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Parallel Processor Architecture to Control Multiple Independent Telecommunications Switching Nodes

IP.com Disclosure Number: IPCOM000059612D
Original Publication Date: 1986-Jan-01
Included in the Prior Art Database: 2005-Mar-08
Document File: 2 page(s) / 50K

Publishing Venue

IBM

Related People

Chang, LL: AUTHOR [+4]

Abstract

This article describes a parallel processor architecture to control multiple independent telecommunications switching nodes which permits the use of many smaller processors to do the job that once required a larger, more expensive computer. A large telecommunications switching system may be architectured in varying degrees of centralized dependency versus distributed autonomy. Because of the growing dispersion of population centers and the advances in transmission technology, many systems are distributing switching capacity in smaller nodes attached to a central host. Less sophisticated switching nodes may rely on the host system for much of the control of a connection. A more sophisticated node is able to establish calls within itself and communicate call related data to the host on an independent data link.

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Parallel Processor Architecture to Control Multiple Independent Telecommunications Switching Nodes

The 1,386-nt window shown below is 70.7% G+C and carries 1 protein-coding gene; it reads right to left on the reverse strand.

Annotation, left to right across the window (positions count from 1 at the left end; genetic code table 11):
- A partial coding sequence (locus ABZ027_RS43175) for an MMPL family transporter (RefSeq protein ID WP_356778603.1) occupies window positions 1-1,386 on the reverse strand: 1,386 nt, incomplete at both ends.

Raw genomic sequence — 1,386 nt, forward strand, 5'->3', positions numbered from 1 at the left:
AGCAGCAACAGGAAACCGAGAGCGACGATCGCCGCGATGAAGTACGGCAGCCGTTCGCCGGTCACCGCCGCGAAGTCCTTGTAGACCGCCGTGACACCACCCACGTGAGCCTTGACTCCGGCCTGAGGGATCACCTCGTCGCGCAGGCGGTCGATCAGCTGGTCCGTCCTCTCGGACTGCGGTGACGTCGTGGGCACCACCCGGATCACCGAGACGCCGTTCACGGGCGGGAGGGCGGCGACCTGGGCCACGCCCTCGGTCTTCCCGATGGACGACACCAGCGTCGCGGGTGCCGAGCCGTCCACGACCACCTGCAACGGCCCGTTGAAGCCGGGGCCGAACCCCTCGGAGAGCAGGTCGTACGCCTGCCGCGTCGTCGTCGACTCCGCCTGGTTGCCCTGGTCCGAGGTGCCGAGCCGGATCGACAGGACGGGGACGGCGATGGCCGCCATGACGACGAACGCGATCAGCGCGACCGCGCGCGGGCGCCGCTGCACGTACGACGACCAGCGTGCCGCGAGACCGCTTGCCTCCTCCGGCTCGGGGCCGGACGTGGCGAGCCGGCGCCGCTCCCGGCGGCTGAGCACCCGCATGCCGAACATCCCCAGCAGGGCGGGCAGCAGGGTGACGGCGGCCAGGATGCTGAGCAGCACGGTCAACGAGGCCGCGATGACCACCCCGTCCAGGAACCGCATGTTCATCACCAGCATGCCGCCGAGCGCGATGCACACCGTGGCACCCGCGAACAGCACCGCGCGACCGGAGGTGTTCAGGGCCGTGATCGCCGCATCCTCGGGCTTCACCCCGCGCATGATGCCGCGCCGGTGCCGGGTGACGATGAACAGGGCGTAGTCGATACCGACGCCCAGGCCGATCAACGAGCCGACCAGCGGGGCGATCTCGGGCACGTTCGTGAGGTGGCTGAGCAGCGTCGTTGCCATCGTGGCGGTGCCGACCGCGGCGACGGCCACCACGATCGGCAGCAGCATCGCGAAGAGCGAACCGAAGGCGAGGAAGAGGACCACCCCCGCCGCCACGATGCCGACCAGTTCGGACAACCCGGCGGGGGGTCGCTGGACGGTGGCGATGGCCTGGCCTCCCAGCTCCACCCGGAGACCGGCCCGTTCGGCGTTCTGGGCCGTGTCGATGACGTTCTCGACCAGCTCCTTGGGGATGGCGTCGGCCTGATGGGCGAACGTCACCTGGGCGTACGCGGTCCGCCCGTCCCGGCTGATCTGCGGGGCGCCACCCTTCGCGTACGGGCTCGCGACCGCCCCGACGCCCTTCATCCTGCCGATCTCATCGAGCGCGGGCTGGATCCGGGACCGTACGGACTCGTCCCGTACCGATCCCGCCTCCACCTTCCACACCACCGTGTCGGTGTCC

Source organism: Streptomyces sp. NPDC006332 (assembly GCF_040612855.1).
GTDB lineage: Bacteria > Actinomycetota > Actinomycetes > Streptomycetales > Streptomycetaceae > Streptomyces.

This article describes a parallel processor architecture to control multiple independent telecommunications switching nodes which permits the use of many smaller processors to do the job that once required a larger, more expensive computer. A large telecommunications switching system may be architectured in varying degrees of centralized dependency versus distributed autonomy. Because of the growing dispersion of population centers and the advances in transmission technology, many systems are distributing switching capacity in smaller nodes attached to a central host. Less sophisticated switching nodes may rely on the host system for much of the control of a connection. A more sophisticated node is able to establish calls within itself and communicate call related data to the host on an independent data link. Beyond this, a node takes on the appearance of a small central switching office, offering total autonomy from the host except for internodal connections, a full range of custom calling features to the nodal subscribers, and the ability to relate port information to the host for implementation of system-wide custom- calling features. To achieve this degree of common intelligence, the host becomes increasingly more message- processing oriented. In large multi-node systems, the host becomes a central processing facility handling all internodal call routing and feature transfers. The parallel processors and message distribution system is illustrated in the drawing. A high volume of independent message traffic to the central processor may require a large processor or, due to the independent nature of each message, may be handled by a group of identical parallel processors A each handling the message...